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Mass. Lawmakers Review Closure Of Drug Abuse Center

This article is more than 10 years old.

Brockton District Court has one of the highest number of cases involving mental health in Massachusetts. That includes cases where someone asks a judge to involuntarily commit a loved one for substance abuse treatment. It’s called having someone “sectioned” or “sectioned 35″ — named after the state law that allows civil commitments for those who won’t get treatment on their own.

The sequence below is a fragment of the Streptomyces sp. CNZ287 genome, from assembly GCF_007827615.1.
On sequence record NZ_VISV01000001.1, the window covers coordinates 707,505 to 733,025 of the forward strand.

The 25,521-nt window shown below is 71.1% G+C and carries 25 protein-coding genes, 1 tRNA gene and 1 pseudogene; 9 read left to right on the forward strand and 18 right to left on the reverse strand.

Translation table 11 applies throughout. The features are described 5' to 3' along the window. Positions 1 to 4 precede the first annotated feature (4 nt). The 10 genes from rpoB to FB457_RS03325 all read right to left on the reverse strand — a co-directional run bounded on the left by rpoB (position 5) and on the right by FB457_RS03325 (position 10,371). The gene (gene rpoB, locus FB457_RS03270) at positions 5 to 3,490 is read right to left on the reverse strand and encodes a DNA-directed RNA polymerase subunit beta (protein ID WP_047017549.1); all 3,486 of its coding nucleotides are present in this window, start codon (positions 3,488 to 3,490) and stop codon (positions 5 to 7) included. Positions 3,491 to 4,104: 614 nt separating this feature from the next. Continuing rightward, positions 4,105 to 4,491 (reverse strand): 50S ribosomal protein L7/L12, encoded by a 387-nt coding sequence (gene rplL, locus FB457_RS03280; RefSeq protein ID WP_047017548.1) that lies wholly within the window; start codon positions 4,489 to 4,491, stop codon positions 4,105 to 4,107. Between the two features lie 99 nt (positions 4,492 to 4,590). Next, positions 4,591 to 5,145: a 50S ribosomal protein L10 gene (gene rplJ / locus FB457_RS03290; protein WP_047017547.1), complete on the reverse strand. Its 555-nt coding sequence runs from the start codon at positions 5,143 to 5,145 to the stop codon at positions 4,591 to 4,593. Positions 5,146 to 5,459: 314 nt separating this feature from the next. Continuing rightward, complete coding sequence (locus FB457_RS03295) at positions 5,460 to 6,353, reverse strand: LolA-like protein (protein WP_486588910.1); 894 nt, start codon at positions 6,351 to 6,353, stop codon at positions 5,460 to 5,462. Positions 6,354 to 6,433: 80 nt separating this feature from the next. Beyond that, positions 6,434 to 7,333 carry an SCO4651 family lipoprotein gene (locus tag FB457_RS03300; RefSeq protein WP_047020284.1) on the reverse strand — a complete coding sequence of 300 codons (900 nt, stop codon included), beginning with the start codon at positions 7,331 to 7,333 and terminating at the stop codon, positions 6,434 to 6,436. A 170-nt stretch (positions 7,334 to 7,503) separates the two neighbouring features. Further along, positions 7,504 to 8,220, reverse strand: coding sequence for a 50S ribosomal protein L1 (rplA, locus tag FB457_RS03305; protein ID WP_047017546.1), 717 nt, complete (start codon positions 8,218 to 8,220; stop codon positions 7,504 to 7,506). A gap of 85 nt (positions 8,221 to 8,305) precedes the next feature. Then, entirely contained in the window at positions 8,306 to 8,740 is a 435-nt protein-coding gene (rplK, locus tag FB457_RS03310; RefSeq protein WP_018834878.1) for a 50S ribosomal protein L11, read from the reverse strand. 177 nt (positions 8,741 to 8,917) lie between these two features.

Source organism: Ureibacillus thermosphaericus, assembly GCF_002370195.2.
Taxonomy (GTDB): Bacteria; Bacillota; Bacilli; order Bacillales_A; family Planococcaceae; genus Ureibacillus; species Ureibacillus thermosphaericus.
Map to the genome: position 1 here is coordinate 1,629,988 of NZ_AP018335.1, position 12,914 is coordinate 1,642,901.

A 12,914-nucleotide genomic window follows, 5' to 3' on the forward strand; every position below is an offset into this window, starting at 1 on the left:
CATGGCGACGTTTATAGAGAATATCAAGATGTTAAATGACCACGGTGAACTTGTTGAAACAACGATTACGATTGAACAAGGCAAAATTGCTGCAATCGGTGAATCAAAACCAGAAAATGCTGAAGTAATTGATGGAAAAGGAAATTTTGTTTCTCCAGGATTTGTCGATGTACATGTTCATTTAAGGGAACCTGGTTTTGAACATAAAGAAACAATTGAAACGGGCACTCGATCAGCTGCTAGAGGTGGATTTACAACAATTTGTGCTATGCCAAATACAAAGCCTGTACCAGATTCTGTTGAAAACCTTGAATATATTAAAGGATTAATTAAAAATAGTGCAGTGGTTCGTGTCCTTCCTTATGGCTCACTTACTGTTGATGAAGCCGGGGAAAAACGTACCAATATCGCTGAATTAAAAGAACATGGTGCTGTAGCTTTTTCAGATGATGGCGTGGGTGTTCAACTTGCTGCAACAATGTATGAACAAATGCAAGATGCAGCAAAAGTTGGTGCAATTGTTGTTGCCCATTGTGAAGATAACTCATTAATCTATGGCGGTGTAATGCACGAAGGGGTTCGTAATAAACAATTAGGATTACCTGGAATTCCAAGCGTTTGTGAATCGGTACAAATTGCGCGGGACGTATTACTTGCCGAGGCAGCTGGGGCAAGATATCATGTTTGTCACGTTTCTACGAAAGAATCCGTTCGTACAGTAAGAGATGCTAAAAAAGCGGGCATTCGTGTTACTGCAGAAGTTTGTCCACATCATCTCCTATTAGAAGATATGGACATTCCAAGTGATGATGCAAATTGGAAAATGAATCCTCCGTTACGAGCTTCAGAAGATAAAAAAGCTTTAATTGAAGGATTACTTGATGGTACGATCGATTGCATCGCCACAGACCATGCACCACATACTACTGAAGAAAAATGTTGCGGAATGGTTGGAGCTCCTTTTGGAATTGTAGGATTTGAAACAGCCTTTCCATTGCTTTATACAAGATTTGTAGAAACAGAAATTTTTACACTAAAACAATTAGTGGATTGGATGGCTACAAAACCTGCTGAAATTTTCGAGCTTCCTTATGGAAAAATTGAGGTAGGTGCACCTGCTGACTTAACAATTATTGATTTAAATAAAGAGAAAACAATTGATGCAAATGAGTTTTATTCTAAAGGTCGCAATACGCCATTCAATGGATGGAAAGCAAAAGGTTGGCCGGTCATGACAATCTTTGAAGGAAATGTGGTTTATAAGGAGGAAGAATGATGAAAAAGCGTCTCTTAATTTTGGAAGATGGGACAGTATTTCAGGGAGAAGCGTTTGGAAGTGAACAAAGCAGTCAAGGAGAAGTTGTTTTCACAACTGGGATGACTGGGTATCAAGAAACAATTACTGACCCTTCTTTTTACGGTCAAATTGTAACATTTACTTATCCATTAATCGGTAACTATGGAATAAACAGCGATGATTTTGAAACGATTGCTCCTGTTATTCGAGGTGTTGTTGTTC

It happens as often as eight times a day in Brockton, when the judge must ask a state psychologist for an emergency recommendation.

One option for judges is to send a person into treatment for 30 days. For the men and women not considered too dangerous to themselves or others, the court can send them to a Department of Public Health facility or to private treatment.

But for men whose loved ones ask the court to civilly commit them in a secure facility, there is only one place to go: the Massachusetts Alcohol and Substance Abuse Center, or MASAC, in Bridgewater.

This program aired on September 30, 2009. The audio for this program is not available.

Deborah Becker Twitter Host/Reporter
Deborah Becker is a senior correspondent and host at WBUR. Her reporting focuses on mental health, criminal justice and education.

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